On the other hand, if the inquiry determines the company knows or has reason to believe the minerals may have originated in a covered country and the company knows or has reason to believe the minerals may not be from scrap or recycled sources, then the company must undertake a reasonable due diligence to determine the country of origin and chain of custody of the minerals and file a Conflict Minerals Report as an exhibit to the Form SD. Additionally, as before, the company must make the report available on its website and provide a link on the Form SD filing.

The outcome of the due diligence could be a finding the minerals are “DRC Conflict Free”, which could mean they originate from a covered country but did not finance or benefit armed groups; then the company must obtain an independent private sector audit of its Conflict Minerals Report; certify it obtained such an audit; include the audit report as part of its Conflict Minerals Report and identify the author.

A “not found to be DRC Conflict Free” determination could also be the outcome. In such a case, in addition to the audit and certification requirements, the company must also describe on its Conflict Minerals Report, the products manufactured or contracted to be manufactured and covered by the finding; the facilities used to process the conflict minerals in those products; and the specific efforts to determine the mine or location of origin.

The temporary provision mentioned above relates to an outcome where the findings is “DRC Conflict Undeterminable”. Companies will be given two years to get their supply chains in order (unless they are small companies which will have a total of four (4) years). During this period, if the company is unable to determine the origin of the minerals or if from a covered country, whether the minerals financed or benefited armed groups in those countries, the products are considered DRC Conflict Undeterminable.  In such a case, the company must describe the following in its Conflict Minerals Report: its finding the products it manufactures or contracts to manufacture are DRC Conflict Undeterminable; the facilities where they are produced, if known; the origin of the conflict minerals, if known; the specific efforts undertaken to determine the mine or location of origin; the steps taken or which will be taken to mitigate the risk that its necessary conflict minerals benefit armed groups, and any steps to improve due diligence, since the end of the period covered by the most recent Conflict Minerals Report.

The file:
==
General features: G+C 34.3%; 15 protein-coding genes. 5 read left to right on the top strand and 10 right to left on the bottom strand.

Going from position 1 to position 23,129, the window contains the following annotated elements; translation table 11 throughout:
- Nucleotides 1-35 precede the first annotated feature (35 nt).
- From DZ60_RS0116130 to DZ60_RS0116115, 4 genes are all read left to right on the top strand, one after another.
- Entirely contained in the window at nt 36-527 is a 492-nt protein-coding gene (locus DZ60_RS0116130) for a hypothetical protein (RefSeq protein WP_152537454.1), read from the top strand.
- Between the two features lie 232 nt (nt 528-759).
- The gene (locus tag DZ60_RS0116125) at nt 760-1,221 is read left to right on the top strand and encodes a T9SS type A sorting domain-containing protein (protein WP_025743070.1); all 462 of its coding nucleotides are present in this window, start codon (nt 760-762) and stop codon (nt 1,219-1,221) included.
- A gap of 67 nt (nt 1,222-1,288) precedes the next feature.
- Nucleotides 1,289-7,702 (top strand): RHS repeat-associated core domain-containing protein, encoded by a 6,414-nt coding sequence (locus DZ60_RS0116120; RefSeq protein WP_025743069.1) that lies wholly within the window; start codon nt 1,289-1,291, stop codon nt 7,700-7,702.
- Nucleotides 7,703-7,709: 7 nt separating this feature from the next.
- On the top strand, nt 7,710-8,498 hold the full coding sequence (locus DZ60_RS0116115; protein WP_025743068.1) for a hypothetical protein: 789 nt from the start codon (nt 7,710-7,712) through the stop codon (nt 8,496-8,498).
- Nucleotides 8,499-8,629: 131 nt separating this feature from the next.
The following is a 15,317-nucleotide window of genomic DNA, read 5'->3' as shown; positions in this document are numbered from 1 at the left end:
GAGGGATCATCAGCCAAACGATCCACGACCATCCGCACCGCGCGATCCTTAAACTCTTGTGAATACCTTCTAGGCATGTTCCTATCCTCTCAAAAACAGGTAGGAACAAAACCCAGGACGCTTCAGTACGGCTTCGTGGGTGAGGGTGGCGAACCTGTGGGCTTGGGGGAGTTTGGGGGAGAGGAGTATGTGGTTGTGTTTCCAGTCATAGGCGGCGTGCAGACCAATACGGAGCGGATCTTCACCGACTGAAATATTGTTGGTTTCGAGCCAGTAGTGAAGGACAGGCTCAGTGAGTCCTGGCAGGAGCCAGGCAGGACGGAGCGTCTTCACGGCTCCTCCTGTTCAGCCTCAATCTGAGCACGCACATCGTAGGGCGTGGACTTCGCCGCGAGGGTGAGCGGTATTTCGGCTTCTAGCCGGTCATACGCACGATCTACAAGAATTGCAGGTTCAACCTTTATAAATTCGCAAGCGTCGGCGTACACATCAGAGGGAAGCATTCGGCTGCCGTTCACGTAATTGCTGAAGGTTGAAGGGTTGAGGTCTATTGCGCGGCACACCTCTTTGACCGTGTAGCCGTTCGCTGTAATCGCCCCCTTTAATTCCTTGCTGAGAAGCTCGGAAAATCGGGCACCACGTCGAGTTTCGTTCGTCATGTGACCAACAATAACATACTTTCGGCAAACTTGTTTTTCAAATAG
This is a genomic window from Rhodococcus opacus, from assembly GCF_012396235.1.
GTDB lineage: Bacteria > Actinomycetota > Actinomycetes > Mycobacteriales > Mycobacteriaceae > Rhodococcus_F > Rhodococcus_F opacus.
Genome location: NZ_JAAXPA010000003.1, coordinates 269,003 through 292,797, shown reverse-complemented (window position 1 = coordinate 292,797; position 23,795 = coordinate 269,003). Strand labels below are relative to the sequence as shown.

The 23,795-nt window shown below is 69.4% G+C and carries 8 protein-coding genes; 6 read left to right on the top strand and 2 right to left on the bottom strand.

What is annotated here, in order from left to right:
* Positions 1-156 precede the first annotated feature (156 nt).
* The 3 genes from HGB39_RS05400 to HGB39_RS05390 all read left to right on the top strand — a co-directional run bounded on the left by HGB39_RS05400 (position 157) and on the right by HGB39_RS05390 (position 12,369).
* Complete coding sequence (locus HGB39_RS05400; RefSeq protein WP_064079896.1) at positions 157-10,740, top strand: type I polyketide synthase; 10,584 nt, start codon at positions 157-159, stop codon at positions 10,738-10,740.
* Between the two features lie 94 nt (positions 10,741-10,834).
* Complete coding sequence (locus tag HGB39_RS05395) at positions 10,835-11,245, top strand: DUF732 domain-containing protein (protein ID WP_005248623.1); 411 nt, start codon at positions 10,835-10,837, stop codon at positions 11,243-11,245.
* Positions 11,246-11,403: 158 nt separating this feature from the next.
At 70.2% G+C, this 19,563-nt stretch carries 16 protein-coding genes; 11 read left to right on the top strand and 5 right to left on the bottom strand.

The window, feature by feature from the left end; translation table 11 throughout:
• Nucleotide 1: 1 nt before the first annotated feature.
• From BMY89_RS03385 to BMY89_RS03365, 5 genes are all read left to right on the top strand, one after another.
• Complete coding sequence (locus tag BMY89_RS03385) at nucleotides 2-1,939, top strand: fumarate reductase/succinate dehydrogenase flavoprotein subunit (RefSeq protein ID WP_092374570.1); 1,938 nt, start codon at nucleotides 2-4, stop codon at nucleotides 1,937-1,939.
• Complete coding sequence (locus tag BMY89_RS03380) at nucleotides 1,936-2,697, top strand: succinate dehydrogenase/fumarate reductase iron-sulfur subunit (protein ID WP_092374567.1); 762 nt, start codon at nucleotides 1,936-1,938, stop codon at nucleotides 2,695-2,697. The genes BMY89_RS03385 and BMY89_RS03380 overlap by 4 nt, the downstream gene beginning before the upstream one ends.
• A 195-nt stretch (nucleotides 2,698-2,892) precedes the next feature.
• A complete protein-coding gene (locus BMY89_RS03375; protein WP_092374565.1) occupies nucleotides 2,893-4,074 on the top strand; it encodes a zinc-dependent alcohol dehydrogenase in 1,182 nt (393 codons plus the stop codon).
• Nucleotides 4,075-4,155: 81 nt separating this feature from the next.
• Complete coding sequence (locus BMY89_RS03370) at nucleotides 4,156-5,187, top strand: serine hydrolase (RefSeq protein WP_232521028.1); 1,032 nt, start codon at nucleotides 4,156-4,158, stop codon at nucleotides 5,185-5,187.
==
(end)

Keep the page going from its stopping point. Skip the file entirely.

Regarding recycled or scrap minerals, if the company’s conflict minerals are from these sources rather than from mined sources, the company’s products containing such minerals are considered DRC Conflict Free even if originating from covered countries. Only in the case of recycled or scrap sources is a company not required to obtain an independent private sector audit.

Beside not providing a clear definition of what is meant by “contracting to manufacture”, in terms of the due diligence requirement, the SEC was equally unclear, saying only the due diligence measures must conform to a nationally or internationally recognized framework such as that developed by the Organisation for Economic Cooperation and Development (OECD).  At this juncture, the OECD has only issued a due diligence program for gold.  As a result, the SEC goes on to say, until a due diligence framework is developed for the other minerals, companies are required to describe the due diligence measures they exercise in determining the source of their conflict minerals.